What I was looking for, was a way to start the generator from the driver's seat while tooling down the road. The reasons for wanting to do this are several - running the overhead AC in the oppressive southern summer heat, but also for powering the 110v only water heater. I figure I could start the generator about 20 minutes before arriving at camp and have piping hot water for hours.
Some side benefits to this device are:
Auto start on low battery warning (and shut off when batteries are charged).
Auto start on disconnected shore power.
Auto start on high/low coach temperature (I assume to protect pets).
Prevent generator autostart during assigned quiet hours.
So now to the install. It was easier than I could have imagined.
I ordered this from PPLMotorhomes in Houston. They have a tremendous RV parts catalogue and had this item on sale. In addition to the device, you need to order a Y-harness for your type generator. For the QG2800 you need part number 044-00086.
This is the Y-harness you will need to buy separately. They are several types depending on what kind of generator you have.
Everything was packaged fairly well. Nothing was scuffed or damaged. The lens and front panel had clear plastic stuck on them to protect them.
Here is the kit all unboxed - the remote, remote power supply, battery, control module with attached wiring harness. Oh, and a pretty cryptic instruction manual.
The remote unit came with a lipo battery pack. It was pretty dead on arrival as I had to charge it a bit before the remote would light up.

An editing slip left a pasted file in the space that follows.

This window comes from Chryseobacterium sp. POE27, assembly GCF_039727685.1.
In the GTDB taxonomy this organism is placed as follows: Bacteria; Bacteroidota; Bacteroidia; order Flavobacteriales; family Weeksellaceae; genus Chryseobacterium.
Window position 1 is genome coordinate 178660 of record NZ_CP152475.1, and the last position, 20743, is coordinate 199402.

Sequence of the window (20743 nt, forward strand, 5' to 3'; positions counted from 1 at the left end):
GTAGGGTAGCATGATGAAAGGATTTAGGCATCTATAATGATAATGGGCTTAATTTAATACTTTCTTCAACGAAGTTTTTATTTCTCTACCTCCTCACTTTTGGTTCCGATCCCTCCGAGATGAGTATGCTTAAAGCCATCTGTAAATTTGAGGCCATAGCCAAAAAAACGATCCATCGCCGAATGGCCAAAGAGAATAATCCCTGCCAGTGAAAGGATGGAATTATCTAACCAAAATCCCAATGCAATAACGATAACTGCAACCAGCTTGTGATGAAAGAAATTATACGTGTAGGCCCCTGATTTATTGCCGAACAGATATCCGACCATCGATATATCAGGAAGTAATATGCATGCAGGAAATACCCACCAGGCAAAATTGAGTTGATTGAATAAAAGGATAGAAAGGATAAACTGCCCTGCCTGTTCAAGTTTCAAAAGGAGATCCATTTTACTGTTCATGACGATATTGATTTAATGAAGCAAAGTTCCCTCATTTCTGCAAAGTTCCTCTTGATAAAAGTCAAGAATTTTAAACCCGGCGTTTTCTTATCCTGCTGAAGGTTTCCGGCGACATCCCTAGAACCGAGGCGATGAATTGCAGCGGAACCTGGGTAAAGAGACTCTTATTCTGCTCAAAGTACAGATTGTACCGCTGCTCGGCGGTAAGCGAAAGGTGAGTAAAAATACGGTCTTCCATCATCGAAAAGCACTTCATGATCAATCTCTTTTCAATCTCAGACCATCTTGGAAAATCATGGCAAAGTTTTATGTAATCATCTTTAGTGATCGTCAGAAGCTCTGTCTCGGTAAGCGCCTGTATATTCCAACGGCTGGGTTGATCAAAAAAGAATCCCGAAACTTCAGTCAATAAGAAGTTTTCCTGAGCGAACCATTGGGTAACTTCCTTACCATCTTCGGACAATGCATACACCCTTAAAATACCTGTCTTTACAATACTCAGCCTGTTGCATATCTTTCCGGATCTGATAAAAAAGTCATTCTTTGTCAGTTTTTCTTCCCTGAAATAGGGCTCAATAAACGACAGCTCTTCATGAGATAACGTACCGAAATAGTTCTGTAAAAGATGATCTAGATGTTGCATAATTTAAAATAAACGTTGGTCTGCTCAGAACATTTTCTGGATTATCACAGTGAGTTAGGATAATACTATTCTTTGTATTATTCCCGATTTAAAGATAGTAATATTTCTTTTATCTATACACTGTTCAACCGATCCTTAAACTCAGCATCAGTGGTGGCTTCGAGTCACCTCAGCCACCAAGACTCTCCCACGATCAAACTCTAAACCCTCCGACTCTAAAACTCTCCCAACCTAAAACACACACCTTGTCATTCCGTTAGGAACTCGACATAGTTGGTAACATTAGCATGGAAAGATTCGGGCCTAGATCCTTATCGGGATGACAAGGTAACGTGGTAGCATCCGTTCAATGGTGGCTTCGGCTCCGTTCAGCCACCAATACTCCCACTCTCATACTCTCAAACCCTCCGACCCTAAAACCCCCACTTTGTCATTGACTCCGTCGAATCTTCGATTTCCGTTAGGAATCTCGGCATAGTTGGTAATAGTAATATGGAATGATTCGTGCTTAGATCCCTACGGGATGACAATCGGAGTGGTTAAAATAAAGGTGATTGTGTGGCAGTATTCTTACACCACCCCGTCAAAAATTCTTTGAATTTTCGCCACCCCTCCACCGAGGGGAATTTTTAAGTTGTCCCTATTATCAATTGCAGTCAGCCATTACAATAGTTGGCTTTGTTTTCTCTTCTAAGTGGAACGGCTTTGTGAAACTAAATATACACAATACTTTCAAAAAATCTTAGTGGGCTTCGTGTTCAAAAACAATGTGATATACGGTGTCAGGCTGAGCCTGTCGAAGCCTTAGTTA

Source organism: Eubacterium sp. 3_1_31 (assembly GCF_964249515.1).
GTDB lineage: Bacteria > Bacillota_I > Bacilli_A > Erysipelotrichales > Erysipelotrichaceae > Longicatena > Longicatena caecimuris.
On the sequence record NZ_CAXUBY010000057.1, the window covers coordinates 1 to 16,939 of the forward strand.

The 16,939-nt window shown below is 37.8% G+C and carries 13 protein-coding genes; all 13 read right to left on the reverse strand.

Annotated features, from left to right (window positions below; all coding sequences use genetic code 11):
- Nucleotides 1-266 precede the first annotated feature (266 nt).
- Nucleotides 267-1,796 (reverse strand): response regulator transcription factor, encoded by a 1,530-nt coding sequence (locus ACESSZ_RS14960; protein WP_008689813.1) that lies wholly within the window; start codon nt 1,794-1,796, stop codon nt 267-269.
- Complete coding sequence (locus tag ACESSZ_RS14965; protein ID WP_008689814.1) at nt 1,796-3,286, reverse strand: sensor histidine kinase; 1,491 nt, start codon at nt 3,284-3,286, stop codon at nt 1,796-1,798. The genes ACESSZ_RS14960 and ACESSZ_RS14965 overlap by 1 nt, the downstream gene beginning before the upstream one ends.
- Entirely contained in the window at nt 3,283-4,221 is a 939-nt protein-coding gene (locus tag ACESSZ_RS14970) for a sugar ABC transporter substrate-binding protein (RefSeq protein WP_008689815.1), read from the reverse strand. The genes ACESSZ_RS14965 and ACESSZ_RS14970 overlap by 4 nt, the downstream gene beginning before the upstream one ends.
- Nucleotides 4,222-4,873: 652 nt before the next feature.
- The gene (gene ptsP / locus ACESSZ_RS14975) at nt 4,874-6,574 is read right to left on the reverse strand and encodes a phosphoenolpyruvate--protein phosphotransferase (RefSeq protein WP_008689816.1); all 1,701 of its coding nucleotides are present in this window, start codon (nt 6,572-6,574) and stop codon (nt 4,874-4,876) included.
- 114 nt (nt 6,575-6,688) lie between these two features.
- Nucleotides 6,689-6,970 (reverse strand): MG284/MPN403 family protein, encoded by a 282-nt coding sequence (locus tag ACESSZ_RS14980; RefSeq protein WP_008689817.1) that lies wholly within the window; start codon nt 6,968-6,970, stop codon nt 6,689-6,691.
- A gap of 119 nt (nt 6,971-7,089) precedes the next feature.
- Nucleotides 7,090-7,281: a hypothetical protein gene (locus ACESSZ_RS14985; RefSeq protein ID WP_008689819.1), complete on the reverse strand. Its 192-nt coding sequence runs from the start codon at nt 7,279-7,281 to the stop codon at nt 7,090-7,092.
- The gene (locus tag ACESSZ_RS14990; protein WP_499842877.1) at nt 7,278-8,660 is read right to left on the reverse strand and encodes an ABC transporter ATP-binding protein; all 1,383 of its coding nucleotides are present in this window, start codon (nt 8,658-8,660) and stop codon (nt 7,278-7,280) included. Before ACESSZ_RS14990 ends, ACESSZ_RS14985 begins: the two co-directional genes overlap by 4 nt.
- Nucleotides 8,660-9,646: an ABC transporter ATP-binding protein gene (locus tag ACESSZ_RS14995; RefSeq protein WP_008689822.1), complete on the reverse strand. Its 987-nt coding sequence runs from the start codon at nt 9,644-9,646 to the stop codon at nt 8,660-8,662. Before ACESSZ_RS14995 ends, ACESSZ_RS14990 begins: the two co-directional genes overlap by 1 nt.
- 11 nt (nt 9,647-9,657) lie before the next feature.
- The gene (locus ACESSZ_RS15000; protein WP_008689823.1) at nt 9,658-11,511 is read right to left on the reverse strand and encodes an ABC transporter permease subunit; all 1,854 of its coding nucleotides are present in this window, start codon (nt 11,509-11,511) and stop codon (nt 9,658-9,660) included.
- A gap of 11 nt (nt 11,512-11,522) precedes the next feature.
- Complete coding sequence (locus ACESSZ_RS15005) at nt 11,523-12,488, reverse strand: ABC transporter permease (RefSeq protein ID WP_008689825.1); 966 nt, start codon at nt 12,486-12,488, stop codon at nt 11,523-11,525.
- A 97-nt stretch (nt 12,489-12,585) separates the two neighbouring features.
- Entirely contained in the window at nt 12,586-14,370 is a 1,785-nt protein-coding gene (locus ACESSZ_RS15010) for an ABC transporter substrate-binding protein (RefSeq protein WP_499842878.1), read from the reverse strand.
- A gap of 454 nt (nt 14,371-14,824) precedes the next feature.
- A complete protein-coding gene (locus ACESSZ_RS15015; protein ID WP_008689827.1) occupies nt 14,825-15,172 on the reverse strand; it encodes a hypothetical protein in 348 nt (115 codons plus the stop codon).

This is the battery terminals on the corner of the generator. You connect the purple wire's ring loop to the positive terminal. This powers the device, but also how it senses the current battery voltage.
I coiled up the wiring and zip-tied it to an open loop under the van. The cabling is jacketed, so I think it will be OK. I may tape up the connectors and other exposed wires.
The main control box. Three lights - one is for power, one is for communication connection and the third is for communication traffic - it blinks when commands are going.I stuck the control module on to the battery support bracket. It was a clean, smooth surface that you could adhere the 3M tape to. The box came with this tape already affixed, so that is how they indend to mount it in most applications. It still has holes for screws if you want to do it that way.
I mounted the charge cradle/holder for the remote on the wall next to the other controls. It's held in with two small screws. The power cable runs to the outlet under the overhead cabinet. That cable is also how it senses shore power is disconnected.
This device will monitor the generator hours and give you service reminders. The original hours meter on the van's panel also shows the service hours, so that feature, and the on/off switch, still work.
This is the normal display mode.
Setup was fairly straight forward. You have to establish communication and sync the unit to the generator. You also have to select your generator model (from the list of Onans) and set the current hours on the generator. To my amazement, getting a signal was not an issue. Even with the doors shut, the metal van body did not interfere with communication. I was worried about that, but it was for nothing. It works perfectly!
For those of you who were worried, while I was under the van, I moved the zip-tie for the battery cable from the metal bracket (at the top of the photo) to something softer and more rounded. I think it will be OK here for the long haul.
That's it for the major van projects. Think it's time to enjoy it this summer and stop tinkering with it. Next weekend I'm going to a rally and hope to use all this stuff I've been working on.